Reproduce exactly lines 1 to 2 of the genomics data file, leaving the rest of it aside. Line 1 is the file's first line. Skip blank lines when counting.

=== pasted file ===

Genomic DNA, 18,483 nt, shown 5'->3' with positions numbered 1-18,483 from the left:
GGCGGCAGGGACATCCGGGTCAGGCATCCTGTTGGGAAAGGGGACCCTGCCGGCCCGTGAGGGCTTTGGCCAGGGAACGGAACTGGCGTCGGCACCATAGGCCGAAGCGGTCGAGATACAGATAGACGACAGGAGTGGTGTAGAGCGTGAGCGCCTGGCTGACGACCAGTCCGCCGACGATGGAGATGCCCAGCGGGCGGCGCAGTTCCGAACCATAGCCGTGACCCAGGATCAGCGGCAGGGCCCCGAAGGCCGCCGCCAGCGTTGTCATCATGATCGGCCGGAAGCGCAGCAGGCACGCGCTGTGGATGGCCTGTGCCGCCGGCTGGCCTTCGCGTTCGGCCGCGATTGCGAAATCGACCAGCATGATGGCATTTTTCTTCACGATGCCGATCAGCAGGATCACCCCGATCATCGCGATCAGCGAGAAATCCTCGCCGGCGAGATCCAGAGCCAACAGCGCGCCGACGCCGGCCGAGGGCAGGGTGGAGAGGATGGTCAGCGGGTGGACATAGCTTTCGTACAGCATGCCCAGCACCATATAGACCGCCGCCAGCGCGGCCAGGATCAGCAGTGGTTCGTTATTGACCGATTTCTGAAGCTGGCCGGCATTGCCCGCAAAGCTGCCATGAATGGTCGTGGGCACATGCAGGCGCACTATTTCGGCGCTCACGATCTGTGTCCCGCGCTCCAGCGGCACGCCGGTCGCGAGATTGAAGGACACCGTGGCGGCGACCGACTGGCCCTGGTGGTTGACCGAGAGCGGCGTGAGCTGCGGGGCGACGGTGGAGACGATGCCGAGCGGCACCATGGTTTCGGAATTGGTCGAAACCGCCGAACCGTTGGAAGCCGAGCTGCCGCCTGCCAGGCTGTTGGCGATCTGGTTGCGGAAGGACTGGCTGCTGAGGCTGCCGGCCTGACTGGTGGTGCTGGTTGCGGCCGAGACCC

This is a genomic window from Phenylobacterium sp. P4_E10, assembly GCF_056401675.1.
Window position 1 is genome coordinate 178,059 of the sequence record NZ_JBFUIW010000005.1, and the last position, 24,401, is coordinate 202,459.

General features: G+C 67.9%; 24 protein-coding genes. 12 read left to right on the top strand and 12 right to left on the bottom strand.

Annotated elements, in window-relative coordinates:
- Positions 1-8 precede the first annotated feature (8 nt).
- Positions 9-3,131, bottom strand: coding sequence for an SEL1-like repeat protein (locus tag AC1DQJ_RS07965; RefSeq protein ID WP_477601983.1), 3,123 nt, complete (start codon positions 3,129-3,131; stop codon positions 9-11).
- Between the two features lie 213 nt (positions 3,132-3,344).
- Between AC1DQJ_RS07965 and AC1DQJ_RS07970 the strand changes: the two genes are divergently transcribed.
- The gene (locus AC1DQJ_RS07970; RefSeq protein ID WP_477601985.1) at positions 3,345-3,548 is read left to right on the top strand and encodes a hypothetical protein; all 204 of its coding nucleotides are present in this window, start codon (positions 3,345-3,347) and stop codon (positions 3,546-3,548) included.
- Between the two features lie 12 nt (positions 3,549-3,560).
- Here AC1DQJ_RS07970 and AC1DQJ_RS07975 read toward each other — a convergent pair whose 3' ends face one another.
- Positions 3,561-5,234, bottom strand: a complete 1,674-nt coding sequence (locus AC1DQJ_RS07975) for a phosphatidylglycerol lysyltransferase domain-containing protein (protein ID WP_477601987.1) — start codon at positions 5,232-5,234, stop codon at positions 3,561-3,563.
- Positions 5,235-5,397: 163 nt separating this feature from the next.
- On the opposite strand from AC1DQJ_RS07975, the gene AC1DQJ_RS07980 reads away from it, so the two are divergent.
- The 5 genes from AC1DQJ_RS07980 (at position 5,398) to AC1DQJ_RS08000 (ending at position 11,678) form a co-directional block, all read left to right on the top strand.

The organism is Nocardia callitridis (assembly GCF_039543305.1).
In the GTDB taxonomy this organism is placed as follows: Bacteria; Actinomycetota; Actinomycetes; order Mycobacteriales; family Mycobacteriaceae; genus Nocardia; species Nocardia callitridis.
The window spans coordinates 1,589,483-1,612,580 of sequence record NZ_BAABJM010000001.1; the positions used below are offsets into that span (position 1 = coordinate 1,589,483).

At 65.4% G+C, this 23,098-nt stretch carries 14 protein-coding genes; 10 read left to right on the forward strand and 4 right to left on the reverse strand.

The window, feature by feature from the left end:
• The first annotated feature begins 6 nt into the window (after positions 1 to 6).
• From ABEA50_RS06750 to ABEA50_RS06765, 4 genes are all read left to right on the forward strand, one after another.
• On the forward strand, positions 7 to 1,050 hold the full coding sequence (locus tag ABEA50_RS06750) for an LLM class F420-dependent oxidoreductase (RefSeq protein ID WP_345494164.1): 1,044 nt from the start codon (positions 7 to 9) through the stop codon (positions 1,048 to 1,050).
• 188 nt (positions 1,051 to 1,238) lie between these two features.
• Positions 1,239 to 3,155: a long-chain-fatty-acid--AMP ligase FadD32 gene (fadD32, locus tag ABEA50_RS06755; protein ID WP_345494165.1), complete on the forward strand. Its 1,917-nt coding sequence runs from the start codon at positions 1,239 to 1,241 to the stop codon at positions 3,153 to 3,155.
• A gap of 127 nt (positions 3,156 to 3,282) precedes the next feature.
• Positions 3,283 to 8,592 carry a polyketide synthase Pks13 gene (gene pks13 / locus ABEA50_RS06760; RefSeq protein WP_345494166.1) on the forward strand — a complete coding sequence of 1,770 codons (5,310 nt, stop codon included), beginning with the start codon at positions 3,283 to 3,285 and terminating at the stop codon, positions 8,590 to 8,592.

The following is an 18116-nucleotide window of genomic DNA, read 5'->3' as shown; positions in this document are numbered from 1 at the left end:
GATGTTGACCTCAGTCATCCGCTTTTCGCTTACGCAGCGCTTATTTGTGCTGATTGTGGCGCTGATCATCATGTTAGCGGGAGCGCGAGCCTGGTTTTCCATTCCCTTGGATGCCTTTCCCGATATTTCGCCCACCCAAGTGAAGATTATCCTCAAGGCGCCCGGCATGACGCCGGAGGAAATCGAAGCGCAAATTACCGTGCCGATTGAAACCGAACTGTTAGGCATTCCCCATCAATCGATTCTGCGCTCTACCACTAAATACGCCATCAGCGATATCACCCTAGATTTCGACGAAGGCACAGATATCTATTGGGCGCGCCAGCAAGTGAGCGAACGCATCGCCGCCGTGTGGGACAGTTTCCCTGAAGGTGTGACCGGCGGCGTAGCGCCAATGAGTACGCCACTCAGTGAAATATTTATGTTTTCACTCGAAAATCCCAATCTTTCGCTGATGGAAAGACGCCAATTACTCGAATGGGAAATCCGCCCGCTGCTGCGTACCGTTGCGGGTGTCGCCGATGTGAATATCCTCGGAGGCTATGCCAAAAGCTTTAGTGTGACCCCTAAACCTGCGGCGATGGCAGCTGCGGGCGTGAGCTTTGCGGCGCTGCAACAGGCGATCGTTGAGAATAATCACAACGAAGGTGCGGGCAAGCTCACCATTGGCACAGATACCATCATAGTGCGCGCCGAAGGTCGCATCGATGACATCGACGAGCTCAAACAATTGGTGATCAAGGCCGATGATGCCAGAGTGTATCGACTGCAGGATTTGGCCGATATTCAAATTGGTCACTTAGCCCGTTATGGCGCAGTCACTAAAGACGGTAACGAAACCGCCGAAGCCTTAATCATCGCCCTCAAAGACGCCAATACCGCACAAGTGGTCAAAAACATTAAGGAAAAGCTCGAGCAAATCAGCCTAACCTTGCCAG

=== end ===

Genomic DNA, 18,483 nt, shown 5'->3' with positions numbered 1-18,483 from the left:
GGCGGCAGGGACATCCGGGTCAGGCATCCTGTTGGGAAAGGGGACCCTGCCGGCCCGTGAGGGCTTTGGCCAGGGAACGGAACTGGCGTCGGCACCATAGGCCGAAGCGGTCGAGATACAGATAGACGACAGGAGTGGTGTAGAGCGTGAGCGCCTGGCTGACGACCAGTCCGCCGACGATGGAGATGCCCAGCGGGCGGCGCAGTTCCGAACCATAGCCGTGACCCAGGATCAGCGGCAGGGCCCCGAAGGCCGCCGCCAGCGTTGTCATCATGATCGGCCGGAAGCGCAGCAGGCACGCGCTGTGGATGGCCTGTGCCGCCGGCTGGCCTTCGCGTTCGGCCGCGATTGCGAAATCGACCAGCATGATGGCATTTTTCTTCACGATGCCGATCAGCAGGATCACCCCGATCATCGCGATCAGCGAGAAATCCTCGCCGGCGAGATCCAGAGCCAACAGCGCGCCGACGCCGGCCGAGGGCAGGGTGGAGAGGATGGTCAGCGGGTGGACATAGCTTTCGTACAGCATGCCCAGCACCATATAGACCGCCGCCAGCGCGGCCAGGATCAGCAGTGGTTCGTTATTGACCGATTTCTGAAGCTGGCCGGCATTGCCCGCAAAGCTGCCATGAATGGTCGTGGGCACATGCAGGCGCACTATTTCGGCGCTCACGATCTGTGTCCCGCGCTCCAGCGGCACGCCGGTCGCGAGATTGAAGGACACCGTGGCGGCGACCGACTGGCCCTGGTGGTTGACCGAGAGCGGCGTGAGCTGCGGGGCGACGGTGGAGACGATGCCGAGCGGCACCATGGTTTCGGAATTGGTCGAAACCGCCGAACCGTTGGAAGCCGAGCTGCCGCCTGCCAGGCTGTTGGCGATCTGGTTGCGGAAGGACTGGCTGCTGAGGCTGCCGGCCTGACTGGTGGTGCTGGTTGCGGCCGAGACCC